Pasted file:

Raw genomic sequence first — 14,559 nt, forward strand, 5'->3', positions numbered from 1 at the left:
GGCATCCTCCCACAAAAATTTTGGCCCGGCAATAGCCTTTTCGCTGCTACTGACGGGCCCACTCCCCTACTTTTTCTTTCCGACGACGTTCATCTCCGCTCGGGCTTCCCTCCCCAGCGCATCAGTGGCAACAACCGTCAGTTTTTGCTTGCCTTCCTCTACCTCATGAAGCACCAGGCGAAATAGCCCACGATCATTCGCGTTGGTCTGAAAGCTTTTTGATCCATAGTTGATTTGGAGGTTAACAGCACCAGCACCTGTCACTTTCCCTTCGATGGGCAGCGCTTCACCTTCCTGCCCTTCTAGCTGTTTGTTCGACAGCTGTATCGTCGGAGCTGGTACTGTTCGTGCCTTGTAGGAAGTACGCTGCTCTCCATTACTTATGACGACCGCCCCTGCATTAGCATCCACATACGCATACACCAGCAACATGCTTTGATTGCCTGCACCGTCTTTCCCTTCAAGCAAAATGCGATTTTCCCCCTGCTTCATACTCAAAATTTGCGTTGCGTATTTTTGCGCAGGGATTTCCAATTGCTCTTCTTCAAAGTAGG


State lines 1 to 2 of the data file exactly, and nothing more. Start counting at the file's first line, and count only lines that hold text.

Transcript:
Raw genomic sequence first — 14,559 nt, forward strand, 5'->3', positions numbered from 1 at the left:
GGCATCCTCCCACAAAAATTTTGGCCCGGCAATAGCCTTTTCGCTGCTACTGACGGGCCCACTCCCCTACTTTTTCTTTCCGACGACGTTCATCTCCGCTCGGGCTTCCCTCCCCAGCGCATCAGTGGCAACAACCGTCAGTTTTTGCTTGCCTTCCTCTACCTCATGAAGCACCAGGCGAAATAGCCCACGATCATTCGCGTTGGTCTGAAAGCTTTTTGATCCATAGTTGATTTGGAGGTTAACAGCACCAGCACCTGTCACTTTCCCTTCGATGGGCAGCGCTTCACCTTCCTGCCCTTCTAGCTGTTTGTTCGACAGCTGTATCGTCGGAGCTGGTACTGTTCGTGCCTTGTAGGAAGTACGCTGCTCTCCATTACTTATGACGACCGCCCCTGCATTAGCATCCACATACGCATACACCAGCAACATGCTTTGATTGCCTGCACCGTCTTTCCCTTCAAGCAAAATGCGATTTTCCCCCTGCTTCATACTCAAAATTTGCGTTGCGTATTTTTGCGCAGGGATTTCCAATTGCTCTTCTTCAAAGTAGG